tcf-no-longer-accepting-cases

 

What is the problem?

Lumber Liquidators’ stock price went from $13 a share in 2011 to $119 in 2013. It is almost unprecedented for a commodity business to double its profit margins in two years, which raised red flags.

On March 1, 2015, “60 Minutes” ran a story after independent tests found that Chinese-made laminate failed to meet California’s emissions standards for formaldehyde but were falsely labeled as compliant. Within one week, the stock price plummeted 40% from nearly $70 a share to under $40.

What Can I Do?

If you are an investor who purchased Lumber Liquidators common stock on or after January 1, 2011 and continue to hold any of the stock today, suffered economic losses, or would like more information about joining a shareholder class action, contact our law firm at 1-866-879-3040.

Securities Class Action Lawsuit Claims

Securities class actions against Lumber Liquidators claim the company:

  • Failed to disclose that certain Chinese-made laminate wood products did not comply with laws pertaining to formaldehyde emissions and were falsely labeled as CARB-2 compliant.
  • Violated the Lacey Act, which bans import and trade of illegally sourced wood products.
  • Is facing criminal felony or misdemeanor charges from the Justice Department for violating import laws against illegally logged wood from Russia.

Formaldehyde in Flooring

The first shareholder class action lawsuits against Lumber Liquidators were filed in 2013, shortly after a scathing article was published by Seeking Alpha.

The author of the article reported that that Lumber Liquidators was selling Chinese-made laminate hardwood that contained toxic levels of formaldehyde, according to testing by two independent labs:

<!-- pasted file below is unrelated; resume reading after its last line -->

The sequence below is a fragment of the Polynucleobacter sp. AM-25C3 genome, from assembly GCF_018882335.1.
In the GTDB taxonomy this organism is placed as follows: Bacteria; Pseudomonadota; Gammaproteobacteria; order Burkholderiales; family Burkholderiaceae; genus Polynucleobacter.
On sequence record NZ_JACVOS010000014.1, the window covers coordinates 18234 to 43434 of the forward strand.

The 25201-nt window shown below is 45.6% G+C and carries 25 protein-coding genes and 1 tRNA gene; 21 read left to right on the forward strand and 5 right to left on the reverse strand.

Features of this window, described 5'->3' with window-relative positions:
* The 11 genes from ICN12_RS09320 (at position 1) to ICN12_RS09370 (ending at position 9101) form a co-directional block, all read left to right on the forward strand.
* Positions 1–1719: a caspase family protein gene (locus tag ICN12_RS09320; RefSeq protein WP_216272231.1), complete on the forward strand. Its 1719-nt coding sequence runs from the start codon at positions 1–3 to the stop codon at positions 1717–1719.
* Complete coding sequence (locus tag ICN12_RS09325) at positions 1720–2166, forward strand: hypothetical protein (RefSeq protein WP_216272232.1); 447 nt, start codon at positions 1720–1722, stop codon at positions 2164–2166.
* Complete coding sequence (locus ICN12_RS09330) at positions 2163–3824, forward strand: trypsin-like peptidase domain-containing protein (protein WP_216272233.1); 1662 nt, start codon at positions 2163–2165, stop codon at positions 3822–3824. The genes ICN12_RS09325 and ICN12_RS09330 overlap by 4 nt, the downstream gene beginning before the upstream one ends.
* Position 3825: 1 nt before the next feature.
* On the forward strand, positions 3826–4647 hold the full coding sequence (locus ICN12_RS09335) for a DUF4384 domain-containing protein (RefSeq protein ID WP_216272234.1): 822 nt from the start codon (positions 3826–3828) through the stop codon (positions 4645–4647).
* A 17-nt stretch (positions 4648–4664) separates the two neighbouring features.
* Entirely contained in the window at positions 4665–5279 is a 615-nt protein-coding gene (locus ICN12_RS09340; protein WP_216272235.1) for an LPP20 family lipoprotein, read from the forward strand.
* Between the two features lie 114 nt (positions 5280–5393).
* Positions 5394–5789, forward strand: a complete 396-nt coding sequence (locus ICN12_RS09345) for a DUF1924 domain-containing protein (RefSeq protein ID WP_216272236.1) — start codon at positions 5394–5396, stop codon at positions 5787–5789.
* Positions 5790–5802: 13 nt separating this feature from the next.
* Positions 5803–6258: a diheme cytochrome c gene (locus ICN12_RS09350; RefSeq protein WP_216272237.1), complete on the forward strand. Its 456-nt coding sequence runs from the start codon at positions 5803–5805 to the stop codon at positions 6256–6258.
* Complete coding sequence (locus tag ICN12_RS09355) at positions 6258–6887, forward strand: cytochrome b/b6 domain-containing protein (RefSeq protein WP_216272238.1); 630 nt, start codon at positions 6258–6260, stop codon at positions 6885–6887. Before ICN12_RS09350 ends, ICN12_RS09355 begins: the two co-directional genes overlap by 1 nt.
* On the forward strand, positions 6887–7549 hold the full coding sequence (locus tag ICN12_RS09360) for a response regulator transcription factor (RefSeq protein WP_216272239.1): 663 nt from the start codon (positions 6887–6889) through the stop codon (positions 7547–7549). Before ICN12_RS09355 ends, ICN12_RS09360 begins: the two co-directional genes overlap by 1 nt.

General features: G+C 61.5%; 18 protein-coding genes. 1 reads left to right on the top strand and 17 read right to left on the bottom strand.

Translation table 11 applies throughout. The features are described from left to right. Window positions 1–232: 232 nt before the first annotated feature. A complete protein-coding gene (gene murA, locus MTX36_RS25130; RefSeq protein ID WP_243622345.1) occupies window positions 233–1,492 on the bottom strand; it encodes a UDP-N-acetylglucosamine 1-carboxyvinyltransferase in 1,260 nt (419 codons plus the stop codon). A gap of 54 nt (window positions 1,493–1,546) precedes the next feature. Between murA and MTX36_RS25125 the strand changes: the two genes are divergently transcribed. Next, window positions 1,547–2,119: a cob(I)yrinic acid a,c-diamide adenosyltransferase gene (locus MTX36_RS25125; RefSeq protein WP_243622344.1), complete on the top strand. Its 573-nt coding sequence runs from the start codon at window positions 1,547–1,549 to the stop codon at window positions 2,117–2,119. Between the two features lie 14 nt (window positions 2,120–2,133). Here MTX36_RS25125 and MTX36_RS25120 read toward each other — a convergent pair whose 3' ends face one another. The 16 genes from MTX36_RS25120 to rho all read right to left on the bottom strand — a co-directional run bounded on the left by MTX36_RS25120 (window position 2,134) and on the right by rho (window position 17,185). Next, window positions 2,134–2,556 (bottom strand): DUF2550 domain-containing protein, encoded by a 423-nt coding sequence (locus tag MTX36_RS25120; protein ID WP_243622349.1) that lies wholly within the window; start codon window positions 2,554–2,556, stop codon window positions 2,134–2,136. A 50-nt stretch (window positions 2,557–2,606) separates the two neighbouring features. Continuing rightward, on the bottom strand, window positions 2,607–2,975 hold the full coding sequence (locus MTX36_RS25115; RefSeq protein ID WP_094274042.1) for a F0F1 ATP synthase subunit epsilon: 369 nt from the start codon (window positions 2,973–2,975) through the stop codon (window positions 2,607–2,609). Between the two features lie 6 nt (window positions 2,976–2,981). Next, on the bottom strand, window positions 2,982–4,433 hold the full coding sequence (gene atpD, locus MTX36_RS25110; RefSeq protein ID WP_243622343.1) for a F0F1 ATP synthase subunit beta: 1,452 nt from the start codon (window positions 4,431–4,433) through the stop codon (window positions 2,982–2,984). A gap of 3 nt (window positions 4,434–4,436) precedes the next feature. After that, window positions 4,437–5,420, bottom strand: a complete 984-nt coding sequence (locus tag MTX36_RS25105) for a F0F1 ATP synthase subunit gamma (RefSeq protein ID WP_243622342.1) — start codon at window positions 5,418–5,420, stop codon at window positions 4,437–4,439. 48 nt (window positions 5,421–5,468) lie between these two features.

“The tested product, Mayflower 5/16” x 5” Bund Birch Engineered, emits a staggering three and half times over the government mandated maximum emission level. The product is clearly not CARB [California Air Resources Board] compliant yet Lumber Liquidators tagged CARB compliance on the box.”

The article sent Lumber Liquidators’ stock prices plummeting, and a federal securities class action was filed in the U.S. District Court in Virginia on November 26, 2013 (Kiken v. Lumber Liquidators Holdings, Inc., et al.). By mid-December, the stock price plunged 25% to just under $90.

Illegally Sourced Wood from Russia

The shareholder class action also accuses Lumber Liquidators of artificially inflating their stock prices and revenues by importing illegally harvested timber from Russia’s far east, in direct violations of a federal U.S. environmental law known as the Lacey Act.

The accusations of using illegal wood were reported in 2013 by the Environmental Investigation Agency (EIA). After a three-year undercover investigation, the group found that a Chinese-owned wood flooring company called Xingjia was operating sawmills and factories that used illegally logged wood from Russia.

The group also found that Xingjia was concealing their activities with falsified documents and bribes. Import records showed that Xingjia’s biggest customer was Lumber Liquidators and they had done business since at least 2007.

In September 2013, the Wall Street Journal reported that federal authorities raided Lumber Liquidators headquarters. In February 2015, Lumber Liquidators announced that the Department of Justice may file criminal charges against them.